In the world of professional writing, there exists a pecking order when it comes to assignments. In mainstream newspapers, cub reporters get the fire beat.
In tech writing, it varies. I worked next to a guy in the early ’90s who took on “why are pedestals green?” to avoid the annual fleet-management roundup.Likewise for test equipment, and, since digital, DRM - digital rights management. Why? High volumes of multisyllabic jargon; triply nested acronyms; religious wars about software-based cryptography. All that, and for years, nobody really was using it.
That’s about to change. DirecTV announced its plan to use DRM made by NDS on Aug. 31. MSO technologists readying their Internet-protocol video strategies count the transition from conditional access to DRM as part of what they need to plan, build and provision.
It all feels rather cusp-ish, here on the brink between summer and fall of 2011.
For that reason, here’s a lay of the land, in these calm-before-the-storm DRM days:
DRM is about controlling more than one state. Digital set-tops, in a security sense, are one-trick ponies: On the condition that you’re a subscriber, you get access to the programming. Encryption is applied to protect stuff in transit. DRM, by contrast, wraps protection around the video asset, to serve multiple business cases - not just transit.
For MSOs, it’s about picking a system to protect content transmitted in IP, while figuring out how to deal with assets that get their DRM wrappers elsewhere. Say you’ve bonded a dozen or so DOCSIS channels, planks for a simulcast of your linear and on-demand lineups, in IP. That’s when you pick your DRM. At the same time, content will come inevitably in a format that’s been “DRM’d” elsewhere, earlier in the path.
What you buy are key management services and keep-it-fresh services. Surprise, surprise: DRM is a software thing. Buying it means buying the servers that manage the keys back and forth, to unlock the assets. Or, as one DRM tech friend says, “You buy the thing that runs the filter and flips the bits.”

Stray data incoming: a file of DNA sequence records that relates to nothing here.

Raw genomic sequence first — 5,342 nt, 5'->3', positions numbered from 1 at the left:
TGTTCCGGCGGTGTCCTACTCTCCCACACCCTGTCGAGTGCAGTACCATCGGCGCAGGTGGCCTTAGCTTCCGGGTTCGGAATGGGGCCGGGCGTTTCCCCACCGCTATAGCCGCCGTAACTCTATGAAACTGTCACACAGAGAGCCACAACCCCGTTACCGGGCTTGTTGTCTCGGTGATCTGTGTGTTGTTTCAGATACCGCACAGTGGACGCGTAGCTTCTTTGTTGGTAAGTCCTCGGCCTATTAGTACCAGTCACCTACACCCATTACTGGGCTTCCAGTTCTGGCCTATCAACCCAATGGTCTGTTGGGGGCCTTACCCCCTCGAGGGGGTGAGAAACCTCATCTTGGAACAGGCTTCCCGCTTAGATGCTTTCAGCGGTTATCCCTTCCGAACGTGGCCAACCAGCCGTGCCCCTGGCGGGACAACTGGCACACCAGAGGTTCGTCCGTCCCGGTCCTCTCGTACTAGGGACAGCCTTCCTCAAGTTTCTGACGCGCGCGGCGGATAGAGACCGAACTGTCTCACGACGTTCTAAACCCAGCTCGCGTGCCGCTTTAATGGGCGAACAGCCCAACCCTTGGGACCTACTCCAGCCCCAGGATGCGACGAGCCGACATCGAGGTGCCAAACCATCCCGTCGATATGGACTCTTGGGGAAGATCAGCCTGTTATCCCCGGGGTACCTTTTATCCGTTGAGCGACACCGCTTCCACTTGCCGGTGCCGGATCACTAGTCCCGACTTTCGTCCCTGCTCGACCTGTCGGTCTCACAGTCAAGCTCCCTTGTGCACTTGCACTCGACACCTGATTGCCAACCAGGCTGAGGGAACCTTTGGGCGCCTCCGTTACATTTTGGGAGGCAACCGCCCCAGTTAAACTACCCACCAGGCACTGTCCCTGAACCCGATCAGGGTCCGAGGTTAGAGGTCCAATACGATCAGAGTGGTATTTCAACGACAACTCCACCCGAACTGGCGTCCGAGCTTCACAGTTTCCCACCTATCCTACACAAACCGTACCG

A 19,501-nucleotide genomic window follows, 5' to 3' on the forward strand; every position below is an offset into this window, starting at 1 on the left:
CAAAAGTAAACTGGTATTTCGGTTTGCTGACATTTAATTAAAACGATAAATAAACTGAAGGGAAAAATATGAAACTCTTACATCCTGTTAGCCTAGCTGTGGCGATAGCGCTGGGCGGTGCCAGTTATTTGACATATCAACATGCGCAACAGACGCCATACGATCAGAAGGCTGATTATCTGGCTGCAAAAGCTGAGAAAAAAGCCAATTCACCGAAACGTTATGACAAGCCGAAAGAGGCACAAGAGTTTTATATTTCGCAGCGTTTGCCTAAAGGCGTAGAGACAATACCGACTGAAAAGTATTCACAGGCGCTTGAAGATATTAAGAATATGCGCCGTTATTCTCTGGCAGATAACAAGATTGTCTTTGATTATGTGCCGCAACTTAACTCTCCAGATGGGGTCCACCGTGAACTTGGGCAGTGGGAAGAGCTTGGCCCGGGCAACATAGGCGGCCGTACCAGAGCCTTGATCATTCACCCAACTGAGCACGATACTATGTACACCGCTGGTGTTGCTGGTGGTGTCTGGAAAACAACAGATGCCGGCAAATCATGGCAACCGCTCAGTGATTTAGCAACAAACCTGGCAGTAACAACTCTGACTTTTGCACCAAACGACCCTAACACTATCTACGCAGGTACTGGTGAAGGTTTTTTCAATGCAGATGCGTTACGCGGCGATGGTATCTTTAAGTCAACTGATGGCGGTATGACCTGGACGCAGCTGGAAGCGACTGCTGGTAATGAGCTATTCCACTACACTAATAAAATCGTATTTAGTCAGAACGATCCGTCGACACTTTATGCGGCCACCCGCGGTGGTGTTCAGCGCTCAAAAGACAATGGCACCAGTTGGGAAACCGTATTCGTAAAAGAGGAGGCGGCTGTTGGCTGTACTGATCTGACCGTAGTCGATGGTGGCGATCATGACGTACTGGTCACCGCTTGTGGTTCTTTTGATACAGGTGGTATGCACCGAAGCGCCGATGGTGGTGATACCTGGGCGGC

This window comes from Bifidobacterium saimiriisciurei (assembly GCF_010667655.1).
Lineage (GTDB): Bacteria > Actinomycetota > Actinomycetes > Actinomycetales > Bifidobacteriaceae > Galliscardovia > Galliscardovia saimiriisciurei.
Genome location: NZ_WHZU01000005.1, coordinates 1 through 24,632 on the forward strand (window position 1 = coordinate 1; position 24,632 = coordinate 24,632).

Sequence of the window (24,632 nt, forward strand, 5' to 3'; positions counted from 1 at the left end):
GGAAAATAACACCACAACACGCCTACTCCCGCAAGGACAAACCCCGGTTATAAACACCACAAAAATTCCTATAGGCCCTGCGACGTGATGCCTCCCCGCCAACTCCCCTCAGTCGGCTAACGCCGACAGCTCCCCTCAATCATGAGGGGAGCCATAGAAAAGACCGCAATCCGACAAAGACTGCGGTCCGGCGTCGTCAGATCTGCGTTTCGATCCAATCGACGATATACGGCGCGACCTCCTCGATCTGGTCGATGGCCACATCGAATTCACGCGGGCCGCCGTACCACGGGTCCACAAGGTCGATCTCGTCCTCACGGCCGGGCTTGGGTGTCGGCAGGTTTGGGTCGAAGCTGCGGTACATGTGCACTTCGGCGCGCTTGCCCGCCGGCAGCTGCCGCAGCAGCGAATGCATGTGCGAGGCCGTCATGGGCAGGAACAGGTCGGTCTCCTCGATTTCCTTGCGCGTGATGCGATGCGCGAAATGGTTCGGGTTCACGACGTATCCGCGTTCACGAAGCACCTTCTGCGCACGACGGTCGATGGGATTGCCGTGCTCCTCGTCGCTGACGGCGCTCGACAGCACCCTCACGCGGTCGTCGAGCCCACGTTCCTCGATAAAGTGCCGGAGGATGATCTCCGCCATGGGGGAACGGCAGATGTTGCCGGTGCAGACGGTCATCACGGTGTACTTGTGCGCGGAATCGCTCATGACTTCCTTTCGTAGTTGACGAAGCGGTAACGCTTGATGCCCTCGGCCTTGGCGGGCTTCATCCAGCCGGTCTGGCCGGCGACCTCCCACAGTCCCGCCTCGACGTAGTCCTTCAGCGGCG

It’s a pretty crowded vendor community. Surprisingly or not, the two biggies of the conditional access “duopoly” - Cisco Systems and Motorola - aren’t high on the buzz meter that is DRM. It’s super-crowded, though, with at least a half dozen big contenders. Welcome to the open-source world. Speaking of which, one of the questions about what will happen in the looming DRM heyday is what Google will do with its December 2010 acquisition of Widevine. Making its DRM open and free would have a predictable affect on the DRM marketplace.
Revocation’s still a bitch. Ask anyone involved in conditional access what the biggest hurdle was in getting those foundational security technologies deployed. Much like now, the muck of it was in the contracts, not in the actual technology - meaning figuring out who finally agrees to provide indemnification in the event of a security breach.
If history repeats, this is precisely when it goes from “fun” to “everything’s fun - until someone loses an eye!”
Stumped by gibberish? Visit Leslie Ellis at translationplease.com or multichannel.com/blog.